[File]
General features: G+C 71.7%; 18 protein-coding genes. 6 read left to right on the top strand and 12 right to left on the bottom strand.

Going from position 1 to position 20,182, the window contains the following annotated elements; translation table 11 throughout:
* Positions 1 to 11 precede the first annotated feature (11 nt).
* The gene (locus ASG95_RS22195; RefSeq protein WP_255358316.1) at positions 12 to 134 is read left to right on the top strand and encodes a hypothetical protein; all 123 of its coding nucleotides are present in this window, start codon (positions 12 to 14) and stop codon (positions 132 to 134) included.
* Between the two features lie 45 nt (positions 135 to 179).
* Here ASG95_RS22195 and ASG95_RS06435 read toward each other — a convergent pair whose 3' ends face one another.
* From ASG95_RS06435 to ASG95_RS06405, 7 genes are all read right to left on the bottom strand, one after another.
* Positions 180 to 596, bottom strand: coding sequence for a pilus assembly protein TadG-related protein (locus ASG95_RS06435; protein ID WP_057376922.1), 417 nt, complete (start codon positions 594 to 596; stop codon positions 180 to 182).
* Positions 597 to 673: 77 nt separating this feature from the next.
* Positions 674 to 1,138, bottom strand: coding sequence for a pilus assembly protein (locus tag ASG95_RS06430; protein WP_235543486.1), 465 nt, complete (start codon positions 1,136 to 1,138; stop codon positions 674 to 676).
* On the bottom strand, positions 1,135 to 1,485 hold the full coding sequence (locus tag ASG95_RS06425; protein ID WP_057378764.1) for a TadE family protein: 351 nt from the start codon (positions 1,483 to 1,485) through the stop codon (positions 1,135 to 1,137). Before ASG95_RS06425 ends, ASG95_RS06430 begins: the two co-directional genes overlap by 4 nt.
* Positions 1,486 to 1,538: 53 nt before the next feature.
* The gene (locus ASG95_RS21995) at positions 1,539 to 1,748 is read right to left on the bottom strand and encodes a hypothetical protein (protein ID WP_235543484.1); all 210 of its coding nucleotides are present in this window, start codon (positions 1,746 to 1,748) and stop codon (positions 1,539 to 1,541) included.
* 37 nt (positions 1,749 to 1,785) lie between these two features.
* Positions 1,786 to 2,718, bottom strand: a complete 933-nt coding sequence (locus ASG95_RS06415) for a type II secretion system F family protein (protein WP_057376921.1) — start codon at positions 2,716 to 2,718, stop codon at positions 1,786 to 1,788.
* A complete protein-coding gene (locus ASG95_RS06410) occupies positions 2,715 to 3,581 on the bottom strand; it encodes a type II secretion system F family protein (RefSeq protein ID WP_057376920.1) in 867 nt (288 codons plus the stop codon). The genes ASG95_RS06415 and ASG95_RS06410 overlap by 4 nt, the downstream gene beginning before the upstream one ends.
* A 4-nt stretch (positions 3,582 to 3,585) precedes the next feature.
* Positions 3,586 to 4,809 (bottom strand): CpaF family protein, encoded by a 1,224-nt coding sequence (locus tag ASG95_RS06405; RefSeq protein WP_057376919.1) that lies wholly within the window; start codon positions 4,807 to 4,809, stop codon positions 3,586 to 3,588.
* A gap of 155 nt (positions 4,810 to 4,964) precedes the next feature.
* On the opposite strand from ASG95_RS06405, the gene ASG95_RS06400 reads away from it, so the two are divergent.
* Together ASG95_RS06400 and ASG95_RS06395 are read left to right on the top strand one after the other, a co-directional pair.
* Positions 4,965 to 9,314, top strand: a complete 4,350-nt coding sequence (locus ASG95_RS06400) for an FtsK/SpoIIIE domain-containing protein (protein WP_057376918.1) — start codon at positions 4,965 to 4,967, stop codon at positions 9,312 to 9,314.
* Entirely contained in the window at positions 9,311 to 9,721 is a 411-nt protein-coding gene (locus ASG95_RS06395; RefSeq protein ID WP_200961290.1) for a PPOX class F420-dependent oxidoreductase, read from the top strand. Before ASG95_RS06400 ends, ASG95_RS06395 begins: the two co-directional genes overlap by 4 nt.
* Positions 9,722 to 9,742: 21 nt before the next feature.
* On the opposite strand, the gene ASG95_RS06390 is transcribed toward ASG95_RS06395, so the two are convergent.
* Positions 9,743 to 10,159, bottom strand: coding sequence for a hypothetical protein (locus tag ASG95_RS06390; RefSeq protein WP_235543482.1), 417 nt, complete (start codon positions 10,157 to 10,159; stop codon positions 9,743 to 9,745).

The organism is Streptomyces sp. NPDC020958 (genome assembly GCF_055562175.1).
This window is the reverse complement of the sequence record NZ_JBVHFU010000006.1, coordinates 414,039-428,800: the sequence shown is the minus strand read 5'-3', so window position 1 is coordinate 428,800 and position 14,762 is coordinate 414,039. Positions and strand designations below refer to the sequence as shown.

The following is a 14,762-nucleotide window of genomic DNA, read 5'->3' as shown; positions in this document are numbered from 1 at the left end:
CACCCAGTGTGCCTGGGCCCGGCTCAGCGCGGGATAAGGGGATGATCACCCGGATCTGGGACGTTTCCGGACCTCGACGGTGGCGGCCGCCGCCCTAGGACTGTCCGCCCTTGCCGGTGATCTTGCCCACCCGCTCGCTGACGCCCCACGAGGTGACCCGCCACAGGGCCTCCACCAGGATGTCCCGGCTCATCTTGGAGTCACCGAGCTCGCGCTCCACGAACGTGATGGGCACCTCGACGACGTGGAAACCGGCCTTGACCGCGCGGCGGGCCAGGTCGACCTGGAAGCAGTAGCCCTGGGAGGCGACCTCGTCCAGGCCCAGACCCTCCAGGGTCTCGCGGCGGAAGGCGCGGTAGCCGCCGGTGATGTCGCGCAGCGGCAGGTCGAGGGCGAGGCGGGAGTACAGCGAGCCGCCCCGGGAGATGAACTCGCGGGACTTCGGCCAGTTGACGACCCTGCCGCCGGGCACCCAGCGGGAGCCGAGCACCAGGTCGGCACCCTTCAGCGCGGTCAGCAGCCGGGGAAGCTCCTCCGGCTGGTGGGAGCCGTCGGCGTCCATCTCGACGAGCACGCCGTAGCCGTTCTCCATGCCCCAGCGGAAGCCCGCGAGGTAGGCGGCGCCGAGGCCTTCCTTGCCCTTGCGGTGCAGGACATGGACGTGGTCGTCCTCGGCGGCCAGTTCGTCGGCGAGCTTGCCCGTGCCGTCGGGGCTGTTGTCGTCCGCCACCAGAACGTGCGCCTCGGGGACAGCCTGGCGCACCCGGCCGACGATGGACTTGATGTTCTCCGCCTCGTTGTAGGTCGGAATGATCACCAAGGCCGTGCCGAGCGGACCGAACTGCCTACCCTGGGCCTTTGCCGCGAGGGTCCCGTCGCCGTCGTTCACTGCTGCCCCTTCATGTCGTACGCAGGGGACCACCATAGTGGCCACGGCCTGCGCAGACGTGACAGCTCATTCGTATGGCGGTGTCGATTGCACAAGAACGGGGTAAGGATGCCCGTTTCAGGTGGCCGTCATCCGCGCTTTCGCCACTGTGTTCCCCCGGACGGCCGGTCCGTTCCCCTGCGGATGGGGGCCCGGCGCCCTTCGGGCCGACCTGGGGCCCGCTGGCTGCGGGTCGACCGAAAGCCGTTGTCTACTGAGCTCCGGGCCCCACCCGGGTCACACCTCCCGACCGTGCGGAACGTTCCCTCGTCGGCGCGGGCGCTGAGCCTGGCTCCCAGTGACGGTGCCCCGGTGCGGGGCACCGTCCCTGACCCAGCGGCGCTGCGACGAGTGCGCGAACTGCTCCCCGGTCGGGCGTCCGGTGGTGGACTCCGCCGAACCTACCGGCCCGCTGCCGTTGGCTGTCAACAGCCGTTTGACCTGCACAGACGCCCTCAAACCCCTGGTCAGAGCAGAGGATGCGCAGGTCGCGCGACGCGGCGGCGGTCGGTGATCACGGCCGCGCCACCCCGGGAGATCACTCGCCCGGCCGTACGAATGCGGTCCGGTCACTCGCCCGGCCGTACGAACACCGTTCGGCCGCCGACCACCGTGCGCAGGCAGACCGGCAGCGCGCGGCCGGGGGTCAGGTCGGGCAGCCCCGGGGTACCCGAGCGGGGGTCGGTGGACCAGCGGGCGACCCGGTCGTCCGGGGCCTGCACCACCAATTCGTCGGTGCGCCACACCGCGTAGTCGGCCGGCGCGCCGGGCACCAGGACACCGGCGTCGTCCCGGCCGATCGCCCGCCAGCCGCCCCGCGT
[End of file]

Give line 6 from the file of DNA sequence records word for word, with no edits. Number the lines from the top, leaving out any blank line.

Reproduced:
* Here ASG95_RS22195 and ASG95_RS06435 read toward each other — a convergent pair whose 3' ends face one another.